Refusal to raise taxes spells more budget cuts
BUDGET cuts worth at least $5 billion are expected to be unveiled today, to offset new programs including the Prime Minister's $1.1 billion innovation package.
The cuts will be released in Treasurer Scott Morrison's first major budget announcement since taking the role, the mid-year economic and fiscal outlook.
But beset by still falling commodity prices and a pledge that any new tax reforms will be offset by income tax cuts, Mr Morrison aims to cut spending to try to reach an eventual surplus.
Deloitte Access Economics modelling of new spending announcements since May shows an extra $5 billion in commitments have been made over four years.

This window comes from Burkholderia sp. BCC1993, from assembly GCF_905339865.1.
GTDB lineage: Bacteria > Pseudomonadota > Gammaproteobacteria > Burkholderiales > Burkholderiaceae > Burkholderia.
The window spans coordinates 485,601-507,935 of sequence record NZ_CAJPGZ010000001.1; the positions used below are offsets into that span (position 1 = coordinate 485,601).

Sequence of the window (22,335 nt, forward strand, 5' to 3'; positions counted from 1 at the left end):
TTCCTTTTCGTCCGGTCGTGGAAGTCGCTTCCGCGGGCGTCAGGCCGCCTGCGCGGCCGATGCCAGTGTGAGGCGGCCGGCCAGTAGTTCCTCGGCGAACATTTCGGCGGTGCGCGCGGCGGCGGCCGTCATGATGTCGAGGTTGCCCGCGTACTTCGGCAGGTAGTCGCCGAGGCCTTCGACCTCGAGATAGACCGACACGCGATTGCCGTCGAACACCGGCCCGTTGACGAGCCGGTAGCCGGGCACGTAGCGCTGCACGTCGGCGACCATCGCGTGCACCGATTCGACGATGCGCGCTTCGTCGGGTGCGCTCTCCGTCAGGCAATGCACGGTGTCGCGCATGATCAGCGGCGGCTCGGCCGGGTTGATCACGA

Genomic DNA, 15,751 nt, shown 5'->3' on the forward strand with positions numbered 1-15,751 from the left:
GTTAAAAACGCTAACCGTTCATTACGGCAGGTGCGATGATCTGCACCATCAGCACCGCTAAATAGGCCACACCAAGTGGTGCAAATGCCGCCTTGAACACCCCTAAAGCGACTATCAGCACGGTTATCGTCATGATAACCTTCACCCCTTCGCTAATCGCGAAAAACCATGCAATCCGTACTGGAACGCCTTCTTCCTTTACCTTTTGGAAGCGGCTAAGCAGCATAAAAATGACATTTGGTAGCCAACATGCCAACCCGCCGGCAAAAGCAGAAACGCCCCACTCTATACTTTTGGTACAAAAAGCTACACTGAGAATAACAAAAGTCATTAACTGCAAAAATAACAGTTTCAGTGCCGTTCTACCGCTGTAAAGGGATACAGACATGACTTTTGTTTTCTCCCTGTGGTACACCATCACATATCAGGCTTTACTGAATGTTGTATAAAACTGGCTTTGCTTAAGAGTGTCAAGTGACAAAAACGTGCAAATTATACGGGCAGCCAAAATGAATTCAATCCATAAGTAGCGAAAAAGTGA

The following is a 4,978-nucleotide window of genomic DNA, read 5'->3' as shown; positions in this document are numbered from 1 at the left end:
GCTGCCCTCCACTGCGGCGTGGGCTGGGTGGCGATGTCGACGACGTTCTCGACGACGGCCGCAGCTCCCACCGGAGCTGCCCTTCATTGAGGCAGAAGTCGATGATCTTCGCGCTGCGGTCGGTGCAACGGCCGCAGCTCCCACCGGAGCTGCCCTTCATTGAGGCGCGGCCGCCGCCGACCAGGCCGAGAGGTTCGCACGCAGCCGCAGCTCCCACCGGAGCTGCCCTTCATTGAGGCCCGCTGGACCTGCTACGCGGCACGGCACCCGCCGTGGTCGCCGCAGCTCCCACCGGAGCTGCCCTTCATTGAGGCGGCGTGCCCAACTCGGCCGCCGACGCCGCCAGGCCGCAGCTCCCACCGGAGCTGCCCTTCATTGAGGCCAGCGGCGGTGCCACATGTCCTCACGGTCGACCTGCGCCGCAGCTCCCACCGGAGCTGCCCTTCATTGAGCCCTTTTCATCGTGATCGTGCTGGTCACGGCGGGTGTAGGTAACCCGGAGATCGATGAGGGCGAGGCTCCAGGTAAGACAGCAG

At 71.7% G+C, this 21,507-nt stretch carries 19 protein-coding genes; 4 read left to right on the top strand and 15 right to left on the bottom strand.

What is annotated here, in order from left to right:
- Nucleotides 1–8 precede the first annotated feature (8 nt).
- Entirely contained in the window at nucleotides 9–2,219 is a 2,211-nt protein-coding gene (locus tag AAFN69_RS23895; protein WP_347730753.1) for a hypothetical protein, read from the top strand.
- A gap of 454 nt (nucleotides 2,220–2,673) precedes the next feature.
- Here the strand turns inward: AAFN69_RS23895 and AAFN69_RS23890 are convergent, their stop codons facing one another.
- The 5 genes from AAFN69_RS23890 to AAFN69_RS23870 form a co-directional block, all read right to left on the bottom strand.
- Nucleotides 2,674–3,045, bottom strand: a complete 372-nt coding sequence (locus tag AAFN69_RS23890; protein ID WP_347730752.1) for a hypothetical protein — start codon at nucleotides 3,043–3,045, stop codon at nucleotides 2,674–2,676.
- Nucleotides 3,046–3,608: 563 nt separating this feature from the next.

Among those commitments were the $1.1 billion innovation package, $700 million to re-settle 12,000 refugees and a host of smaller initiatives.
The firm's modelling comes amid other recent economic forecasts showing the budget deficit could widen to up to $39 billion over the next four years.
Mr Morrison's efforts to reach a deal with states on the GST were suspended last week, with the federal government now to go it alone on tax reform.
On Sunday, he said today's budget update would give the public a "realistic outlook for economic conditions".
He has repeatedly said the government would not be aiming to "restore the budget" by increasing the "tax burden" on voters.
But Labor's shadow assistant treasurer Andrew Leigh said he was concerned the Treasurer had "no coherent economic vision".
The Greens' Adam Bandt released costings showing up to $37 billion could be raised by winding back four tax breaks.
Those changes were: ending the capital gains discount and negative gearing for new investors, cutting superannuation tax breaks for high-income earners and abolishing fossil fuel subsidies.